An Exit Row Seat On Virgin America Costs How Much???

I’m a big fan of extra legroom seating. Call it Economy Plus, Main Cabin Select, Economy Comfort, or whatever you want, but those extra few inches really make life in the back of the plane a lot more enjoyable. It’s basically the difference between being able to open your laptop, or not, as Ben recently discovered on his first international economy segment in a decade.

As a Premier 1K with United, I get to select these seats for free at the time of booking, so the website never actually shows me how much they cost. I suppose that causes me to take them for granted somewhat.

Well, I was recently helping a friend figure out the best options for flying between Washington DC and Los Angeles. That’s obviously a big United route, but American and Virgin America also have a few nonstop flights each day. While the base fares are mostly competitive, I was absolutely shocked to see how much Virgin charges for their exit row and bulkhead seats. Like I thought it must be a website glitch.

IAD <> LAX

My friend was looking at flying from Washington Dulles to LA on February 10. United, American, and Virgin all had nonstop flights for $139 all-in. (United also offers additional more expensive flights during midday hours.)

United, American, and Virgin all have the same $139 fare
United, American, and Virgin all had the same $139 one-way fare

My friend is a fairly big guy and frequently pays for extra legroom. So I wanted to compare the options for extended legroom seating across the three carriers.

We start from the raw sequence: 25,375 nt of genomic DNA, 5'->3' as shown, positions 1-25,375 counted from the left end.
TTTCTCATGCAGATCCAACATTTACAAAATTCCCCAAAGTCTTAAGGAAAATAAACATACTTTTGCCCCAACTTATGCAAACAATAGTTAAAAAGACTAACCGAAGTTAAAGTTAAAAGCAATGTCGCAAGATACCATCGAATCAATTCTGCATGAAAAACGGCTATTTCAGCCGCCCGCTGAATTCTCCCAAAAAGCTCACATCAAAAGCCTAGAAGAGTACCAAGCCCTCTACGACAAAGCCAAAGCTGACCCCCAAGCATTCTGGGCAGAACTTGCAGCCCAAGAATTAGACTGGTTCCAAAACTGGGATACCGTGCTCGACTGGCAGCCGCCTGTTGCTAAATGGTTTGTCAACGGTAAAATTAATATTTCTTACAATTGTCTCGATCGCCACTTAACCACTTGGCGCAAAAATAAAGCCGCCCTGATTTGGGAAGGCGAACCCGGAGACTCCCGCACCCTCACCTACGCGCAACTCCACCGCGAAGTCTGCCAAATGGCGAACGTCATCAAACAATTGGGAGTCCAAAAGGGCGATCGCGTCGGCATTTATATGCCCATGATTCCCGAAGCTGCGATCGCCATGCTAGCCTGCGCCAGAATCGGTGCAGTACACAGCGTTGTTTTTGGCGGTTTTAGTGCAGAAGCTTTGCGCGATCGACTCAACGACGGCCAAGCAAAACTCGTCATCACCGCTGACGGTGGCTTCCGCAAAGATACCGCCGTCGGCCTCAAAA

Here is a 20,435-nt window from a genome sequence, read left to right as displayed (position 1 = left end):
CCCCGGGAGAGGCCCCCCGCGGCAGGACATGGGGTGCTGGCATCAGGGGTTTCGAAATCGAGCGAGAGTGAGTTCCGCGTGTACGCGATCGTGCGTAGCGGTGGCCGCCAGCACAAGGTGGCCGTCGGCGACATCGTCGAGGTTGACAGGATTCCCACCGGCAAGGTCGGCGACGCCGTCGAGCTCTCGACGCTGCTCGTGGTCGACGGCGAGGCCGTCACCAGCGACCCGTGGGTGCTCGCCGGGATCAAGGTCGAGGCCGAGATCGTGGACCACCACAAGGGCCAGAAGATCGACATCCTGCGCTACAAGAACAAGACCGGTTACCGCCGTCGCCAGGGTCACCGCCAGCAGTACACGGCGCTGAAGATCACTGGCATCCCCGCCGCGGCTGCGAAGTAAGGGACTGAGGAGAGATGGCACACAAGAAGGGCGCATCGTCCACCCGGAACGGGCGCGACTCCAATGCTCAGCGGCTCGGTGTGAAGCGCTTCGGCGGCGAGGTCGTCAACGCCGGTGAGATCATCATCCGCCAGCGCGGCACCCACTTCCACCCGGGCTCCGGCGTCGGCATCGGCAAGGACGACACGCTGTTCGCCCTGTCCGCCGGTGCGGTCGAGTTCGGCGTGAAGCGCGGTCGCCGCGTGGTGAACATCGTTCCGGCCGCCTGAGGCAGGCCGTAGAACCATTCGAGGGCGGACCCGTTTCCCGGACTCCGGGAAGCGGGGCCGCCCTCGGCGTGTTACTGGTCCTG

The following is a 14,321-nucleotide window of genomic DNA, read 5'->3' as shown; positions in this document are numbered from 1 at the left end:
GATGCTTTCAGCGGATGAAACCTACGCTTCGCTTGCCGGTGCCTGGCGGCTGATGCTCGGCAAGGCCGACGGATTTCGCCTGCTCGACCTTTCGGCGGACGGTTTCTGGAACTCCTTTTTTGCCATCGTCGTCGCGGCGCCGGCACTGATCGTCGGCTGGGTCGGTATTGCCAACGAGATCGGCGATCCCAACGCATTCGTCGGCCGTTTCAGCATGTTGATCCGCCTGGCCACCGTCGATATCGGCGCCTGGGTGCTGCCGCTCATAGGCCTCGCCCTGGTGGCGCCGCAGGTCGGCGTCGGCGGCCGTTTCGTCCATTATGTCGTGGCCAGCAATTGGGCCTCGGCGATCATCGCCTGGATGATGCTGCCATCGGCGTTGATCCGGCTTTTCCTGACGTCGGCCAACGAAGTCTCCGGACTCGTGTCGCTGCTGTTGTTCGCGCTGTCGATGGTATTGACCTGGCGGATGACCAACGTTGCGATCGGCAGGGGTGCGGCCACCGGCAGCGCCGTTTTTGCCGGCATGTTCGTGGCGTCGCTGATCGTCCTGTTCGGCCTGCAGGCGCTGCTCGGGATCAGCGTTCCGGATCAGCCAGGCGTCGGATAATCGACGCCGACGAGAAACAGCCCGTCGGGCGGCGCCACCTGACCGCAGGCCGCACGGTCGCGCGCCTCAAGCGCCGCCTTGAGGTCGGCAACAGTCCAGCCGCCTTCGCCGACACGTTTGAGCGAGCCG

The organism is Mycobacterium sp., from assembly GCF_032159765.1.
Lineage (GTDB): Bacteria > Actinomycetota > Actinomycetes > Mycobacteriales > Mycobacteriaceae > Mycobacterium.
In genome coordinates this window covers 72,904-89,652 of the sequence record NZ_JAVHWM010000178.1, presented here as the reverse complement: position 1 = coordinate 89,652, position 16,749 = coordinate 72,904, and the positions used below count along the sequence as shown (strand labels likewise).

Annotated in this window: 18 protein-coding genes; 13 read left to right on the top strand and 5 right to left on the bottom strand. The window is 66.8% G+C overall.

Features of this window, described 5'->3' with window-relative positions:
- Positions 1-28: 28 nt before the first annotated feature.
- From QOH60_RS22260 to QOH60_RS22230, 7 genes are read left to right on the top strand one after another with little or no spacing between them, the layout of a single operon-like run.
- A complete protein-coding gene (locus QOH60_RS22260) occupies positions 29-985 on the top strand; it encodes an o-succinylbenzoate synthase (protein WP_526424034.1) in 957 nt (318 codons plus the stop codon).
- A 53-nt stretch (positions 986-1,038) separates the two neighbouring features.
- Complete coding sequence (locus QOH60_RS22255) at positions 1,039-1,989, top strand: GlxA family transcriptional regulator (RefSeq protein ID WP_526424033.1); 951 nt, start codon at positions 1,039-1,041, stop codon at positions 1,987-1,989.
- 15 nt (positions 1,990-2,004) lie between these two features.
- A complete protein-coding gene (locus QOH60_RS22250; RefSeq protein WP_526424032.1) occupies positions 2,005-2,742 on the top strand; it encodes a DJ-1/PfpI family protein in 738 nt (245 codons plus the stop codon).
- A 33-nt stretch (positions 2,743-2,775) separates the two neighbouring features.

United Economy Plus

United was offering an exit row aisle for an added $132. It’s worth noting that United has a range of prices for Economy Plus seats — aisles cost more, and exit rows or bulkheads cost more. So this was the most expensive seat in Economy Plus, while a middle could be had for $99.

United Economy Plus for $99-$132
United Economy Plus for $99-$132

American Main Cabin Extra

American wanted $86 for an exit row window seat. In fact, all of their Main Cabin Extra seats appeared to be the same price.

American Main Cabin Extra for $86
American Main Cabin Extra for $86

And Virgin America?

Virgin wanted a whopping $630 for an exit row or bulkhead seat. Heck, for not much more you could upgrade to first class!

Virgin Main Cabin Select Emergency Exit seats for $630
Virgin Main Cabin Select Emergency Exit seats for $630

Now I’ve never flown Virgin and I know nothing about their product so I wondered what you got for your $630. I clicked on the info button and saw that these seats come with free food and drink.

Does this include Dom and Krug?
Does this include Dom and Krug?

I guess if they served Dom and Krug to those in the exit row this could be a good deal. Then again, do you really want to be counting on a guy trying to drink his $630 worth of Krug in the event of an emergency?

Bottom Line

I can’t imagine paying $630 for an exit row seat.

I would expect that those with sufficient status on Virgin can select these seats for free. And maybe these silly prices are just a way to make sure that elites always get those seats? Otherwise, what am I missing? Do people really pay $630 — or in this case 4.5 times the cost of the ticket — for an extended legroom seat?